Bring them back now. Sure we have things to fix at home, but de-industrializing what was once the greatest economy in the entire globe is beyond irresponsible.

America needs industry.

Bring it back. Now.

The way to do that, is to make imports more expensive.

Sorry, but that’s that.

We obviously are on completely opposite sides of this issue.

I am fine with that.

I am for re-industrializing America.

You seem to be for making other countries tougher, and America weaker.

I do not support those things.


28 posted on 01/04/2014 12:46:14 PM PST by Cringing Negativism Network (http://www.census.gov/foreign-trade/balance/c5700.html#2013)
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To: Cringing Negativism Network

I just read you last post above... you haven’t actually proposed anything. You’re simply telling me you disagree with me and then repeating what you said.

Well, let me modify what you said — What we have here is what we have here AND IT IS EXACTLY WHAT WE HAVE HERE TODAY THAT’s PREVENTING MORE JOBS FROM BEING CREATED.

Fix what we have here and let’s talk but not until.


29 posted on 01/04/2014 12:51:27 PM PST by SeekAndFind
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To: SeekAndFind

Well this is where we disagree.

You see nothing wrong with America running a one-country trade deficit with China of 300 billion dollars in 2014.

I say we have lost control, and need to bring control back to America.

You say more of the same.

I say tariffs.

So we disagree.

The momentum is increasingly on my side if this issue, however.

America cannot sell out, to China.

That cannot happen. So whatever else does, we need to bring back US jobs.

I’m sorry, but America needs jobs.


30 posted on 01/04/2014 12:55:06 PM PST by Cringing Negativism Network (http://www.census.gov/foreign-trade/balance/c5700.html#2013)
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To: Cringing Negativism Network

RE: You see nothing wrong with America running a one-country trade deficit with China of 300 billion dollars in 2014.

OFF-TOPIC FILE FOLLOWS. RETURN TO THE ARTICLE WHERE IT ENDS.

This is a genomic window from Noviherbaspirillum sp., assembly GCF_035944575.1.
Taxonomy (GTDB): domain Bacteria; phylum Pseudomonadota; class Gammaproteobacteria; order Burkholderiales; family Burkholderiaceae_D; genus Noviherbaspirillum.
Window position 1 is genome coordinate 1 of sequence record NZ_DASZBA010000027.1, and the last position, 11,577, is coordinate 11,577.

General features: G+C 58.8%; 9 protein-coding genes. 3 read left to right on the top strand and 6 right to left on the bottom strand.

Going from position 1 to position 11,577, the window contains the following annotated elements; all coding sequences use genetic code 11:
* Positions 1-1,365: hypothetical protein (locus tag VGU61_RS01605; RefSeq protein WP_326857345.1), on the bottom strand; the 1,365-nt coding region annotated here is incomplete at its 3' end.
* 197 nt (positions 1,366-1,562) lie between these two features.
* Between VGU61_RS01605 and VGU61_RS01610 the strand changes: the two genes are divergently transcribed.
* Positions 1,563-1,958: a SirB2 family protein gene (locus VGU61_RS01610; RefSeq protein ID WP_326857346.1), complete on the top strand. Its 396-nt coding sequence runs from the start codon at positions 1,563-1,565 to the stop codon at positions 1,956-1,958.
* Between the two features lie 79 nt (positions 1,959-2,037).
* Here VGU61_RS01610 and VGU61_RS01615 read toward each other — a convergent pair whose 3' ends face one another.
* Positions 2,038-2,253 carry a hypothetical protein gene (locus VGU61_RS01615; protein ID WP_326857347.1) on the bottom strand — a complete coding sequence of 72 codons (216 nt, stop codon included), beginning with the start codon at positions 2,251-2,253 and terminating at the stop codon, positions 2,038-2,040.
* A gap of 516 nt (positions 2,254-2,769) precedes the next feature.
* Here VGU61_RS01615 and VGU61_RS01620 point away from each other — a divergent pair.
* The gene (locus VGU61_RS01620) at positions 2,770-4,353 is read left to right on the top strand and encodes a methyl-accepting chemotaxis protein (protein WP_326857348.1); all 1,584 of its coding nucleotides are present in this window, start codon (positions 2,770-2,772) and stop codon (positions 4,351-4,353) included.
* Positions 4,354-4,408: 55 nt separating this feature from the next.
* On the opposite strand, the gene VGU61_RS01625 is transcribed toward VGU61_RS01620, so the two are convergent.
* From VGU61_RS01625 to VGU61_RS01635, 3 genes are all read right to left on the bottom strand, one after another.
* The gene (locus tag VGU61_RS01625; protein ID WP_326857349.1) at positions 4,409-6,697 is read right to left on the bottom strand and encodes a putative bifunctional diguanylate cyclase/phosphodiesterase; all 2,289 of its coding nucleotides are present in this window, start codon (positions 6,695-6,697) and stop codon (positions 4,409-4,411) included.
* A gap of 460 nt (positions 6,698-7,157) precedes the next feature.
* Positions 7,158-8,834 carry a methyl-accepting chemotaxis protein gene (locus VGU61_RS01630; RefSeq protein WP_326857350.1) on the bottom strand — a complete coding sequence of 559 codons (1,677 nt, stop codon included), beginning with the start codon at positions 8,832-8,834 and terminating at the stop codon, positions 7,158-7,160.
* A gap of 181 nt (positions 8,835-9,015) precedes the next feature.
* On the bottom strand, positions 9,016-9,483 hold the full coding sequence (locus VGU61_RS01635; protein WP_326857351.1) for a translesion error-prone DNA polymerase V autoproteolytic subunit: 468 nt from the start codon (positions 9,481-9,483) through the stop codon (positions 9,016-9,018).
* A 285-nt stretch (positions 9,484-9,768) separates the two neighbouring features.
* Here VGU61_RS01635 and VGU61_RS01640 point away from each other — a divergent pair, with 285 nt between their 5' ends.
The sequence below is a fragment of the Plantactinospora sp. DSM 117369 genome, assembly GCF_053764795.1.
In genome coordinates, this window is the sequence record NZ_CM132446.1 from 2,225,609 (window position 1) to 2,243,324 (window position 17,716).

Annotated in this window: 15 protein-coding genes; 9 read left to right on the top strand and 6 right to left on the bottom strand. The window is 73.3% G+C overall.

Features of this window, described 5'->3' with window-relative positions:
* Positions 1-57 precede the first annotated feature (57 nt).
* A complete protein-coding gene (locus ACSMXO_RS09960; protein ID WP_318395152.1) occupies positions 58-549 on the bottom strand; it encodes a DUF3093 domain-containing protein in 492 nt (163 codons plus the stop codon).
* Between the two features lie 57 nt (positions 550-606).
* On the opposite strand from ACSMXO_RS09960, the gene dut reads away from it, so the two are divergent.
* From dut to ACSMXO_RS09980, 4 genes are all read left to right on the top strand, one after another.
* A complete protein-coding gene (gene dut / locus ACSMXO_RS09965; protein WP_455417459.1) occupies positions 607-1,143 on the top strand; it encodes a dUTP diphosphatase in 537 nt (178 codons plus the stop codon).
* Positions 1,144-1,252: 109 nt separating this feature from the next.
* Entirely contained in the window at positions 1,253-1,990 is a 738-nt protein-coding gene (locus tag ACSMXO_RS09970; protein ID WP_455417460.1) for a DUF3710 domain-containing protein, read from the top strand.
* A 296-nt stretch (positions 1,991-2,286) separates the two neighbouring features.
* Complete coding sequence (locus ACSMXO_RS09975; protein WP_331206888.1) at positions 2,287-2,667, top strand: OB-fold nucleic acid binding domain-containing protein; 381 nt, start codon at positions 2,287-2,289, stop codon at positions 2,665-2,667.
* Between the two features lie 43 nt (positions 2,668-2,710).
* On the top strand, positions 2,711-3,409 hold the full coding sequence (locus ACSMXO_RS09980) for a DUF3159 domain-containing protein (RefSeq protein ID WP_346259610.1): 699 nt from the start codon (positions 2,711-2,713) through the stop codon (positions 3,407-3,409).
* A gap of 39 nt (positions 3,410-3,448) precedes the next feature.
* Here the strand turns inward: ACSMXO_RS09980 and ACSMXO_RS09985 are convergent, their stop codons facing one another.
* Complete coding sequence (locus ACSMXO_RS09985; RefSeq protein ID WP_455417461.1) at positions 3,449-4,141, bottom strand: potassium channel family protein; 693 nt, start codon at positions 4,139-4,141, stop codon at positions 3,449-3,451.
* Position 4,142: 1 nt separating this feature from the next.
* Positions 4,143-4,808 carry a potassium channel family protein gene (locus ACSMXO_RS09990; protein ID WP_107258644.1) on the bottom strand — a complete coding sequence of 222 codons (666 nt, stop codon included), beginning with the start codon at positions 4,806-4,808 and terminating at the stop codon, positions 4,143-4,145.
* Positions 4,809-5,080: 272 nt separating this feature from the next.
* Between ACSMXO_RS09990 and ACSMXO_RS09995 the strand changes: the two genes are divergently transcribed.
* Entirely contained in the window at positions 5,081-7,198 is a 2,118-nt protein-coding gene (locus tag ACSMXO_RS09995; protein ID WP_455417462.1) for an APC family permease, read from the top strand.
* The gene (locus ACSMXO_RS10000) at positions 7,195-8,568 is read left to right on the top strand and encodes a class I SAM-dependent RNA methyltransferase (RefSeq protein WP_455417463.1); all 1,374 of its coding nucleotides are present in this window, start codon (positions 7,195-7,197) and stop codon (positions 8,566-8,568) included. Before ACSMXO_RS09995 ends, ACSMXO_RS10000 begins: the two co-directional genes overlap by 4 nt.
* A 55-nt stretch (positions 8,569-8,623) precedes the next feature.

OK, explain to me how slapping a large tariff on China is going to suddenly encourage companies to bring back American jobs...

Explain to me why that DID NOT WORK when GW Bush did exatly what you proposed in the early 2000’s.

Start by reading this:

http://en.wikipedia.org/wiki/2002_United_States_steel_tariff


31 posted on 01/04/2014 1:00:07 PM PST by SeekAndFind
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To: SeekAndFind

At the risk of alienating you during this fascinating discussion.

I think George W Bush is part of the globalism problem.

That is just me however. :D


32 posted on 01/04/2014 1:03:20 PM PST by Cringing Negativism Network (http://www.census.gov/foreign-trade/balance/c5700.html#2013)
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To: Cringing Negativism Network

RE: You say more of the same.

Nope, I never said that. If any I said that we need to look at our regulatory, pension, tax and labor policies.

That is NOT more of the same. That is a demand for CHANGE.


33 posted on 01/04/2014 1:04:23 PM PST by SeekAndFind
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To: Cringing Negativism Network

RE: I think George W Bush is part of the globalism problem.

But he did WHAT YOU PROPOSED. You’re not alienating me, you’re making me wait for an explanation as to why his trying to protect our inefficient steel industry not only did not create jobs, it BACKFIRED.

Yes, It protected the inefficient industry and its jobs, but it ended up doing more harm to the economy AT LARGE - affecting the steel USING industries.


34 posted on 01/04/2014 1:06:29 PM PST by SeekAndFind
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To: SeekAndFind

Well all I know is our national trade deficit went up signifcantly, during Bush’s time in office.

I consider Bush an enthusiastic globalist.